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Building an Educators' Retreat


As teachers we renew our credentials every five years. But we need a much deeper renewal. Many of us get worn down by the pressures we face, and the inadequacy of our schools to meet the needs of our students. We often work in isolation, and lack support for our own creative side. We spend so much time nurturing others, and often there is no place where we are nurtured. The Tomki Center will be a place to heal the healers.


The goals of this center:
• Live in harmony with the space
• Restore the spirit and courage of our educators
• Inspire creative artistic expression
• Unleash and explore innovative ideas
• Build community among participants
• Provide space for focused collaborative work on educational issues or projects


The Tomki Center is to be an occasional gathering place for small groups (a dozen or less) of creative teachers. A cluster of small cabins will sit at the edge of a meadow, nestled under Douglas fir trees. The largest cabin will be an octagon 28 feet in diameter. Inside this cabin will a warm kitchen and a large round table for conversation, art, games and shared meals. Along the walls are beds that transform into casual seating during the day. Windows on one side face the sunny meadow, and on the other side, the ferns and tree trunks of the forest. Electricity will be limited to what we gather from a couple of small solar panels, and used mainly for lights in the evening. There is no cell phone service, TV or internet.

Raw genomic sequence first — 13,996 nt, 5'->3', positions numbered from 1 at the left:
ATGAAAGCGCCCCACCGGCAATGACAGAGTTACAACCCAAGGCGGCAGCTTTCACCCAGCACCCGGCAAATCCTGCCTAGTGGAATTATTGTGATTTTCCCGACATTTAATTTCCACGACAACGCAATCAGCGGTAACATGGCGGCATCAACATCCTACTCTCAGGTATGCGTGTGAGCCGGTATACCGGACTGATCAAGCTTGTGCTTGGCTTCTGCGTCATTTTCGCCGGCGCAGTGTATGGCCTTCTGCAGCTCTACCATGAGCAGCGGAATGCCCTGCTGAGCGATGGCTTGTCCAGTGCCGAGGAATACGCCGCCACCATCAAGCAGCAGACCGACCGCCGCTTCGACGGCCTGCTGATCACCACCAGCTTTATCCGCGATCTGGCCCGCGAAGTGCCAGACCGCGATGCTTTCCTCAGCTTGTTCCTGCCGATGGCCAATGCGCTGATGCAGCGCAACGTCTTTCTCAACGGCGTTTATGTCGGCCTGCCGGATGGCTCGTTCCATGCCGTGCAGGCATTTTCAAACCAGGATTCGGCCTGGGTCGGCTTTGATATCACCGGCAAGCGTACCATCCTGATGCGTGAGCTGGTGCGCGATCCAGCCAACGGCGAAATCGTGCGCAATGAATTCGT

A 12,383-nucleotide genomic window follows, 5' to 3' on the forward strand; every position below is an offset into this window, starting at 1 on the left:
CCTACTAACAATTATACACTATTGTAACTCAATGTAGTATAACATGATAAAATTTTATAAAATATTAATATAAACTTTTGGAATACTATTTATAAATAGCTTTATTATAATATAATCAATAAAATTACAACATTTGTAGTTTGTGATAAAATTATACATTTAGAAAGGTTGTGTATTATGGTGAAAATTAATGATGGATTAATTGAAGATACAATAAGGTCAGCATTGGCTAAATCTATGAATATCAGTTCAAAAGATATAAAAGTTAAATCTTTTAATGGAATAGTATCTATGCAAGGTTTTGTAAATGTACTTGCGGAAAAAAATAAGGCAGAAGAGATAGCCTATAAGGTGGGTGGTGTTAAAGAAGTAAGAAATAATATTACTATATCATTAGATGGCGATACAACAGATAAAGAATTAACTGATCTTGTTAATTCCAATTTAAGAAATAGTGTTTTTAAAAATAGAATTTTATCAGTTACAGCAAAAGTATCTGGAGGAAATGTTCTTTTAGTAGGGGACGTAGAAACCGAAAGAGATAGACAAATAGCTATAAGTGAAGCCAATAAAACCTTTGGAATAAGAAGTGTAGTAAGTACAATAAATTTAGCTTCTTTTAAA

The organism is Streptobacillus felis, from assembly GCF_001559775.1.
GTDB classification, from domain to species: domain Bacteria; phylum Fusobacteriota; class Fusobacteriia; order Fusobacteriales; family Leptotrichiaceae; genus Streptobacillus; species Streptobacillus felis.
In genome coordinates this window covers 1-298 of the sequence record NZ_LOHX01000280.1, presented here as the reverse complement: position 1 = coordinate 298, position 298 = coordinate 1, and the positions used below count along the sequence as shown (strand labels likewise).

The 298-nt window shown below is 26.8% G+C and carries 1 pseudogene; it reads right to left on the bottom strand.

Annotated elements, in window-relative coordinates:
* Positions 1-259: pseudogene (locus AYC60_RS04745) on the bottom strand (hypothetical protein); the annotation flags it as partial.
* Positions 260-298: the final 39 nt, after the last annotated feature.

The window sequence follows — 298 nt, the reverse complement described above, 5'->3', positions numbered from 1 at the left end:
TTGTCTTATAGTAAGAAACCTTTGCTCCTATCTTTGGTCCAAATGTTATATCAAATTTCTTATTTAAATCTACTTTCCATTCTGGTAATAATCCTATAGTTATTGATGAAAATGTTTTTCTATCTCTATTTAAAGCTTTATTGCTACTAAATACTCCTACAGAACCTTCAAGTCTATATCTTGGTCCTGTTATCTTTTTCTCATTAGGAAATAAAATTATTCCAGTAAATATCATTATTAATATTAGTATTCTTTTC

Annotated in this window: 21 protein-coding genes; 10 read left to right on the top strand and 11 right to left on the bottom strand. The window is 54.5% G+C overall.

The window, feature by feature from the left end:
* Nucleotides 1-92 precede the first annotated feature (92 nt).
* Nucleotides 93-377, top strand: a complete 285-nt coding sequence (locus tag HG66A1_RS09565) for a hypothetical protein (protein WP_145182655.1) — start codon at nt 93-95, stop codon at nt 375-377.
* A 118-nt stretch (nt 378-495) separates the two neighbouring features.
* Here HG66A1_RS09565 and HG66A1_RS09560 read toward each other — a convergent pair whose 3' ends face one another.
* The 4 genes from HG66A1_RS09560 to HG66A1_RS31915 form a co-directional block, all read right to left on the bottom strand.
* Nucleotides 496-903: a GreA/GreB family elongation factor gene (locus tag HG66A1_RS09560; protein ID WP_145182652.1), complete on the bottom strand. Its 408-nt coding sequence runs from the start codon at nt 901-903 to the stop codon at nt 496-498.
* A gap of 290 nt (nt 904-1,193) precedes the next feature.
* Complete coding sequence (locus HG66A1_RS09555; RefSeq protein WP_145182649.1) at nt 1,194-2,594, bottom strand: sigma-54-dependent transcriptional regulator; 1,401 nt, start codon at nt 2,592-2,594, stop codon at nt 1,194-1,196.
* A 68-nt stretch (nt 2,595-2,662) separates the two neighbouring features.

A few hundred yards down the road lies Tomki Creek, and a swimming hole that is eight feet deep and a hundred feet long. The Tomki feeds into the Eel River, and is a salmon spawning ground. Bear and deer roam during the days, bats and owls rule the nights. The property is ten miles east of the nearest town, off the grid, at the end of a dirt road in the heart of Mendocino County, about three hours north of San Francisco.


Over the past few months work has begun to make this a reality. In the past month, my teenage sons, a couple of their pals, and my partner joined me for several four-day long work parties up at the site. We worked with a local builder who is very skilled and energetic. We ran about a thousand feet of pipe around the hill to a spring, and connected it to a 2600 gallon storage tank, so now we have running water and a shower. And over the past two weeks, we laid an eight-sided concrete perimeter foundation for the main cabin.


My hope is to spend next summer actually building the cabin atop this foundation.




I have shared this idea on a Facebook page, which has more information and photographs. If you are interested, you can sign up as a “fan” there to get updates.

What do you think of this idea? What would a teacher’s retreat look like for you?

(all photos by Anthony Cody or Randi C., used with permission)


I love what you're doing, and your description of the goals, site, and main cabin makes it very vivid and inspiring.